Many games have goals whose requirements change from the players' perspective during gameplay. There are two kinds of changes through which this can occur: either the players gain more information about the requirements or the requirements change. The first case is common in adventure and roleplaying games. In this case, the player may first know only the final goal, e. g., defeat the evil overlord without knowing how this is possible, and the subgoals that make the goal possible are gradually revealed to the player during gameplay. A common way to change the requirements of goals is to define the goals using variables of the game state. Winning most ball sports can be defined as having a higher score than the other team, making the goal definition depend on the other team's score.
The use of Dynamic Goal Characteristics to describe a goal can in many games also be done by defining a static high-level goal, which starts with one subgoal and whenever that subgoal is completed, generates a new subgoal that has the same general structure as the previous subgoal. Which in the better description depends on the level of detail needed and on the purpose of the description: the former may for example be simpler to use when explaining the rules to someone that is going to play a game, while the latter may be easier to implement in program code.
Example: In the roleplaying game Neverwinter Nights, part of the overall goal at the start is to perform a complicated ritual with several non-player characters. When the ritual is finally performed, it turns out that one of the characters doing the ritual is a traitor, and then another goal is revealed to the player: defeat the traitor.
Example: Many children's games, such as Tag and King of the Hill, can either be described as using Dynamic Goal Characteristics or having a static high-level goal with subgoals that switch from avoiding one person to avoiding another person (or being the hunter) in Tag and from defense to offense in King of the Hill.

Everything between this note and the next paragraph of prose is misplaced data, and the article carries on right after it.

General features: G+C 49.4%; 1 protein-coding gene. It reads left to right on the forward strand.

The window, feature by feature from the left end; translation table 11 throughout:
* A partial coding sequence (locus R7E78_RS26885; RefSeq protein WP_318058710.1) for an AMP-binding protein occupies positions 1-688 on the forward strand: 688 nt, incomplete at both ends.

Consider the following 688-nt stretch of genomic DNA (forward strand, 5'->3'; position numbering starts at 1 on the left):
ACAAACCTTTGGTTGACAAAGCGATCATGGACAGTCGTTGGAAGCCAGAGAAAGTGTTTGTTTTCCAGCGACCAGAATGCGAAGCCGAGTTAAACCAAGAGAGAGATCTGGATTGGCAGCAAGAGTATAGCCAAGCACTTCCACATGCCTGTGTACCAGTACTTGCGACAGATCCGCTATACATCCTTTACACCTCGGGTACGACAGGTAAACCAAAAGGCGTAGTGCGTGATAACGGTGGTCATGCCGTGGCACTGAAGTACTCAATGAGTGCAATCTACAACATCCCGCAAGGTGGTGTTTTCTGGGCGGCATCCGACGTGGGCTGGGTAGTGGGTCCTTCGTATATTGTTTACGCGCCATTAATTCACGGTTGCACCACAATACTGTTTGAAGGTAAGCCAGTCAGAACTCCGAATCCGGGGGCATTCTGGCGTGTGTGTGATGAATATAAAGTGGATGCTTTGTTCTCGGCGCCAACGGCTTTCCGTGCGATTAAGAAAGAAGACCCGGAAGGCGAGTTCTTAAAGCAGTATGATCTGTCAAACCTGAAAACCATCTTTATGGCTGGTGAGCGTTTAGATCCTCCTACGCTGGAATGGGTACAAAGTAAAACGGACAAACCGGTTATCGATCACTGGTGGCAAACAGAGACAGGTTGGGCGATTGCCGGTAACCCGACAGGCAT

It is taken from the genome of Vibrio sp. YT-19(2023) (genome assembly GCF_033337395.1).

Example: The card game Fluxx has the current winning goal represented by a played card. Although the game can be said to have the static goal of fulfilling the goal card criteria, the specific winning goal changes as soon as a player plays a new goal card.
The main design choice for using Dynamic Goal Characteristics is, of course, to choose what characteristics of the goal are going to be dynamic. As mentioned previously, changing the information related to a goal is often used in adventure games and that Role Reversal is perhaps one of the most common ways to instantiate Dynamic Goal Characteristics. Another common way is to have an Eliminate goal related to a certain kind of a game element but having a Resource Generator that generates the actual element.
The goal definition can be conditionally dynamic as is the case in, for example, Squash. The first goal is to get nine points, but if the player does not have a two-point lead, the goal becomes dynamic in regard to the amount of points required for winning the game. This automatically guarantees that there is a Perceivable margin for the winner. The obvious way of describing the goal is to change the definition from absolute (e. g., nine points are needed) to relative (e. g., at least nine points are needed and two points more than the other player).
Another way to create Dynamic Goal Characteristics with changing requirements is to use a Player Defined Goal but allow players to change the definition during gameplay according to certain rules. Planned Character Development is an example of how Player Defined Goals can be combined with Dynamic Goal Characteristics: players make plans for their Characters based upon their wishes and the current game state but as the Narrative Structure unfolds, the game state may change so that the ways to reach the Planned Character Development change as well, and may also make the player choose different goals altogether for the development of the Character.
The use of Dynamic Goal Characteristics to reveal information about a Hierarchy of Goals in stages lets the goals of a player be strongly linked to revealing the Narrative Structure of the game. This use, common in many adventure games, allows the game to be complex and also increases the play time without confusing the player, especially if used to hide goal that no longer can be fulfilled due to Excluding Goals. This kind of use of Imperfect Information also leads to more possibilities of dramatic narrative turns in the game. Goals may effectively be Unknown Goals if the number of variants allowed by the Dynamic Goal Characteristics is large enough.
Having the requirements of a goal change during gameplay can be used to ensure that there is a Perceivable margin between the winner and other players, e. g., requiring that the winner has two more points than the other player in some ball games.
Instantiated by: Role Reversal
Potentially conflicting with:
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